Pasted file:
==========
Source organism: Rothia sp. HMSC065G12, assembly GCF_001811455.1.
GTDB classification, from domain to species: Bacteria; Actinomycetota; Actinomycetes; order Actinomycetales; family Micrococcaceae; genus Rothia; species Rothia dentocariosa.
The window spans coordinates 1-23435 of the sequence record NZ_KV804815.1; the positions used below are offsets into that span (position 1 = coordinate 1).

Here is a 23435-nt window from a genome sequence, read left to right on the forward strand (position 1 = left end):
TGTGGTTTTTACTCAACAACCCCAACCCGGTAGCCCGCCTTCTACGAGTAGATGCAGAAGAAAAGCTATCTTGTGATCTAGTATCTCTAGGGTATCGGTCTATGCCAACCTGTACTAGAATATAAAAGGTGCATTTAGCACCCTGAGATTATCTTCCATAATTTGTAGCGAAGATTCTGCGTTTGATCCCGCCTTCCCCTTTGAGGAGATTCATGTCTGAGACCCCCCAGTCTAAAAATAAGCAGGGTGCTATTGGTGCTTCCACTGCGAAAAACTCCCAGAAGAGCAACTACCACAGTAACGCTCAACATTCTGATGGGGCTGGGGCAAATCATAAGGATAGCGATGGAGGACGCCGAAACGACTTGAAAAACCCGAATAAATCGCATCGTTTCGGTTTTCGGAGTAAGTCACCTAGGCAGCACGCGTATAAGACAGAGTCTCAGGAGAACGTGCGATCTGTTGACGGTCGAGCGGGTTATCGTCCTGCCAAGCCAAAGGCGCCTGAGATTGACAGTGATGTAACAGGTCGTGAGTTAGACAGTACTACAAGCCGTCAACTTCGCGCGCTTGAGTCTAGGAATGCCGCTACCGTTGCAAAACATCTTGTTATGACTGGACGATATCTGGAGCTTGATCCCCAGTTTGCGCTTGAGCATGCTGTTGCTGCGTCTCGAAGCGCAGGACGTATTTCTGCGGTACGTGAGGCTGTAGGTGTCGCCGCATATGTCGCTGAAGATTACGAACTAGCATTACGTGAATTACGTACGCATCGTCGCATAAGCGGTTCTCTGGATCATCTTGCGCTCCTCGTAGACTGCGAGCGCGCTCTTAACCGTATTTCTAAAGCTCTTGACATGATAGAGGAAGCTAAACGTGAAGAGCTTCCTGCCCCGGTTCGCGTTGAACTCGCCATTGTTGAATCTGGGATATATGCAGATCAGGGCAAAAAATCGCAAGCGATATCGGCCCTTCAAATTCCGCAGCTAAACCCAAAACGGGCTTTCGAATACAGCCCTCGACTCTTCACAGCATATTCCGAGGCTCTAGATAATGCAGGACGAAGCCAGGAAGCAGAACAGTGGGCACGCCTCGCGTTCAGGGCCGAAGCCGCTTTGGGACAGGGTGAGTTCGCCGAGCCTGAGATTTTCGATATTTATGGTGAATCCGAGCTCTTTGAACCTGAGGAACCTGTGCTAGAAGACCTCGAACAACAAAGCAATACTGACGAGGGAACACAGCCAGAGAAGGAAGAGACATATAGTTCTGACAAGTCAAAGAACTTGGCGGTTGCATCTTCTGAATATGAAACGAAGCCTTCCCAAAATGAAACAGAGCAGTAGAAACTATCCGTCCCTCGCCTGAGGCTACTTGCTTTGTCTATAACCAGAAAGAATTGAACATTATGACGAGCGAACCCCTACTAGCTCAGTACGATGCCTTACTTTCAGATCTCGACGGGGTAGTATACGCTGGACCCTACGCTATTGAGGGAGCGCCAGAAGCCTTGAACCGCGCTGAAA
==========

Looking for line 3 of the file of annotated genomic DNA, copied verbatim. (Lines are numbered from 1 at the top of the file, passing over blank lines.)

The window spans coordinates 1-23435 of the sequence record NZ_KV804815.1; the positions used below are offsets into that span (position 1 = coordinate 1).